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Limpert: More volume in pipeline means more risk

Limpert: More volume in pipeline means more risk

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Two recent announcements portend even more risk for citizens along the unneeded and unjust Mountain Valley Pipeline. The MVP announced it may increase volume from 2 to 2.5 billion cubic feet per day (bcf/d), and the EPA announced that it is eliminating pipeline leakage rules. More gas and more leaks is a recipe for disaster.

A recent study found that natural gas transmission lines, like the MVP, average losses of 0.35% through leaks and intentional discharges, with 90% of the losses from leaks. A 0.35% loss at 2 bcf/d is 7 million cubic feet per day. At 2.5 bcf/d those losses increase to 8.75 million cubic feet per day. Relaxing leak standards will likely further increase these already high volume losses.

Everything that would leak or be discharged from the MVP is a pollutant. This pollution would enter our environment, and could enter our bodies through inhalation or ingestion.

The natural gas that would be lost from the MVP is around 95% methane. Methane is a very potent greenhouse gas. Over a 20-year period methane is 84 times a more potent greenhouse gas than carbon dioxide. Methane levels in our atmosphere are already 2.5 times higher than prior to the industrial revolution, and higher than they have been in at least the past 800,000 years. These levels are expected to continue to rise if natural gas use continues. This will further worsen climate change.

Methane is also highly explosive. More pressure required to move the increased volume of gas in the MVP would result in an even more catastrophic explosion should the pipe fail. Leaks that continue as a result of the EPA rule elimination could result in pipe failure and explosion.

The remaining 5% of the gas stream is a witch’s brew of carcinogens, mutagens, toxins and radioactive materials with significant health and environmental impacts.

It includes ethane, propane, butane, pentane, hexane, heptane, octane, hydrogen sulfide, benzene, toluene, benzoic acid and naphthaline. All have negative health impacts, and many are extremely dangerous, even in small amounts.

The gas stream also includes radioactive substances. These include, but may not be limited to radon-222, lead-210 and polonium-210. EPA has determined that radon-222 causes 21,000 lung cancer deaths per year in our country. Lead is an extremely toxic metal, and even in its nonradioactive state it is listed second on the Agency for Toxic Substances and Disease Registry priority list, only behind arsenic. One microgram of polonium-210 is more than enough to kill a person.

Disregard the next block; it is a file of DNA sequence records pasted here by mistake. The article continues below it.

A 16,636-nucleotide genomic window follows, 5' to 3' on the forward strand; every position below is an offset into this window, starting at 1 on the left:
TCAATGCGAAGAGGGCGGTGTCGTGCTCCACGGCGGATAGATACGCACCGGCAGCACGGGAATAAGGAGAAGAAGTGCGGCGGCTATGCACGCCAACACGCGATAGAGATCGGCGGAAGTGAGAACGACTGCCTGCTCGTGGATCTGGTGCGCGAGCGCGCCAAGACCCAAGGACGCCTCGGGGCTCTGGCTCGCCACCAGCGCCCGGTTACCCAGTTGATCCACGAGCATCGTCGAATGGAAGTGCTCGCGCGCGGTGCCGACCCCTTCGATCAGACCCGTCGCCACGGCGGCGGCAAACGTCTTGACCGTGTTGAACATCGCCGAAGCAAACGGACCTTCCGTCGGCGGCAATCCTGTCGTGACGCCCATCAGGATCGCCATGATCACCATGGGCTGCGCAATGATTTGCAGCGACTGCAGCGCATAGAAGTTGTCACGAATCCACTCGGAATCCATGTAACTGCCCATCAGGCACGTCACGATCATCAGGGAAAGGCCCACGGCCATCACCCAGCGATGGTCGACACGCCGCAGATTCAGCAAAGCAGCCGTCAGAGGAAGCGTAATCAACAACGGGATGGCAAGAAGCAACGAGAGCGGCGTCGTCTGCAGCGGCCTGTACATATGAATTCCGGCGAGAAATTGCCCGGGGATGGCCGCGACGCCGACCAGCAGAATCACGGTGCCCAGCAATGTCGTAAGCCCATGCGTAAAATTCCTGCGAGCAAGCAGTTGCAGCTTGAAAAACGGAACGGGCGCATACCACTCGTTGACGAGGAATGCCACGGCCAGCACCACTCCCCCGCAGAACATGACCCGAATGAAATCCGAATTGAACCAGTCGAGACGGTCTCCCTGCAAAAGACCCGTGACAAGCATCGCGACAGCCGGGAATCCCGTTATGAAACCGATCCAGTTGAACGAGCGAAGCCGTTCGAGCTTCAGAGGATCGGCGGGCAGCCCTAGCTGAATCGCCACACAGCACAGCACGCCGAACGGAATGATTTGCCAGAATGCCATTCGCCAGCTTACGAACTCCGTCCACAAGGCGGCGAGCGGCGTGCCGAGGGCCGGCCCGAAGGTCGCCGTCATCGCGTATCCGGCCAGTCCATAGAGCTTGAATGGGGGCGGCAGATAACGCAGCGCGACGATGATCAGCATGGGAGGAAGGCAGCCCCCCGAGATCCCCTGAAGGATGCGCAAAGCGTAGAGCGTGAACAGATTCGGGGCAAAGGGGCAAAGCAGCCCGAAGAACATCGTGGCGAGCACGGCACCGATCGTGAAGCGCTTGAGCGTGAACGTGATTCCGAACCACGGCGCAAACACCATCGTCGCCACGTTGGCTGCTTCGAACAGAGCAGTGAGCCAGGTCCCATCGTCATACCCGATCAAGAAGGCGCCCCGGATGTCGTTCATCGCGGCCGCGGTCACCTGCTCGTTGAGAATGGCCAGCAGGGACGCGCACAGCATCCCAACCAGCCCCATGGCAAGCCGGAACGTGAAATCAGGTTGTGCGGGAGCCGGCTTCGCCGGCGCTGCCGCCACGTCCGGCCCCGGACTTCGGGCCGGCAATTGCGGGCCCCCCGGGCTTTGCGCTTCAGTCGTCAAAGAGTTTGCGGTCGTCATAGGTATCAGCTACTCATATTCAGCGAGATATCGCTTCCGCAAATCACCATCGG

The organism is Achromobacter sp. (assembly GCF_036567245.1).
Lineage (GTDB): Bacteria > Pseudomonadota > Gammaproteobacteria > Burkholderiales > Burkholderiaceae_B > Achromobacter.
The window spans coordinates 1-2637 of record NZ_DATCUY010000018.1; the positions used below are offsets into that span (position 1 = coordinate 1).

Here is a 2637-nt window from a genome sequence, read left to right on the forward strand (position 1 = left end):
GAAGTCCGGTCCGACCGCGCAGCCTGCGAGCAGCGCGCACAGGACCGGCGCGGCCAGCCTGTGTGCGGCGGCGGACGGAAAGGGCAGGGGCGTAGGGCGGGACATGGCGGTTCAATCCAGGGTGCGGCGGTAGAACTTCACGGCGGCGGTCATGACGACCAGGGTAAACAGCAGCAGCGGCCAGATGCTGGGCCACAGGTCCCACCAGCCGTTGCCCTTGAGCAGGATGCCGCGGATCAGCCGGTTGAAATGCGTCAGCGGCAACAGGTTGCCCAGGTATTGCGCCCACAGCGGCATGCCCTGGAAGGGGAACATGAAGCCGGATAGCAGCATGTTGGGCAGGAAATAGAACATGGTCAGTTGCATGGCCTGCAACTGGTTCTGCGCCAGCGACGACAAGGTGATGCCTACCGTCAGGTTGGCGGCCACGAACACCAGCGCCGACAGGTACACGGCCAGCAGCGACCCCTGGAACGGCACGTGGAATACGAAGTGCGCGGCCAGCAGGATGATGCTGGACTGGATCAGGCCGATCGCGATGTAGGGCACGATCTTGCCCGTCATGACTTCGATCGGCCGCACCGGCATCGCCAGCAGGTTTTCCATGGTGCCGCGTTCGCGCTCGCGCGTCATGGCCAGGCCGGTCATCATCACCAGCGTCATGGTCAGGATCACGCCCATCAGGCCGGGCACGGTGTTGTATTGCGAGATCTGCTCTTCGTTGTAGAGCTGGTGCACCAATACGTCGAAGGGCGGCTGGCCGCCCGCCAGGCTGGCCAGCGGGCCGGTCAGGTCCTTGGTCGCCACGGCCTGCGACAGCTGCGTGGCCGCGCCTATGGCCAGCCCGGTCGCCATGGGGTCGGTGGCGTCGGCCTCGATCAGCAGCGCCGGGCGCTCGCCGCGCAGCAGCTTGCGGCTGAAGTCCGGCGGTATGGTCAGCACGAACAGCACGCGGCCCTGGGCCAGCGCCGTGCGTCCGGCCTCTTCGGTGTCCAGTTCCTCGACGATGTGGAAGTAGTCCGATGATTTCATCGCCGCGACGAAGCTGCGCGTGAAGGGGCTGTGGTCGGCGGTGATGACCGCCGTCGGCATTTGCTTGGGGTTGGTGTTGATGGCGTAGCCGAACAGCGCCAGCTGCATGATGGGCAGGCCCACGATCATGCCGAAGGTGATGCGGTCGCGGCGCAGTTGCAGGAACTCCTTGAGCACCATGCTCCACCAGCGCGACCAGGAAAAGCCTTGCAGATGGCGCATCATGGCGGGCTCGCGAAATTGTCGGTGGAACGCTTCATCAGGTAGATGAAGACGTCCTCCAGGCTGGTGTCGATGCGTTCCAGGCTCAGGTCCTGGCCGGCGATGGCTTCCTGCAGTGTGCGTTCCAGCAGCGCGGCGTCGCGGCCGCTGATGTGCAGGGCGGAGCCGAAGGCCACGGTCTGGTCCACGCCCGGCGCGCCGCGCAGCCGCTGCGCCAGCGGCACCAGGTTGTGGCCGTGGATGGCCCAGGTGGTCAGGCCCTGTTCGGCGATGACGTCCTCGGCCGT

All of these pollutants are likely to be discharged every day from the MVP.

The environmental impact statement for the MVP deceptively states that because natural gas is buoyant any leaks would rapidly disperse in the air.

The leaked methane may mix with our atmosphere, but it will not dissipate. It will remain for decades, all the while adding to catastrophic climate change, which we know is just beginning to wreak havoc across our planet. Climate change will get worse…much worse.

Methane is lighter than air. But all of the other pollutants in the gas stream are heavier than air, and much heavier than methane. I believe that these pollutants will separate from the methane, and fall to the ground during the ongoing leaks and discharges. These pollutants could accumulate on properties and communities all along the MVP.

Another and perhaps even more sinister negative consequence of the MVP is that lead-210 and polonium-210 will form scales inside the MVP pipes over time, and due to radioactive decay, radiation levels in the pipes will greatly increase far into the future. This radiation might not be dangerous as long as it is contained in the pipes. However, there is no approved plan to remove the pipes from the ground when the MVP eventually stops transporting natural gas. If left in the ground, the pipes will eventually collapse, and this radiation and other residual pollutants will be released into our environment and onto future residents.

Federal and state regulatory agencies, including the Virginia Department of Health and Virginia Department of Environmental Quality, are aware of these issues. They have dismissed them as less than significant. I think they are missing the mark, at the behest of this polluting industry, and thereby threatening citizens along the MVP, and our planet as well.

I would suggest that citizens contact these agencies, and elected officials, and demand protection from the dangerous and polluting MVP through adequate public health and environmental regulation.

Limpert is a retired environmental regulator who formerly lived in Bath County along the route of the Atlantic Coast Pipeline. He now lives in Maryland.

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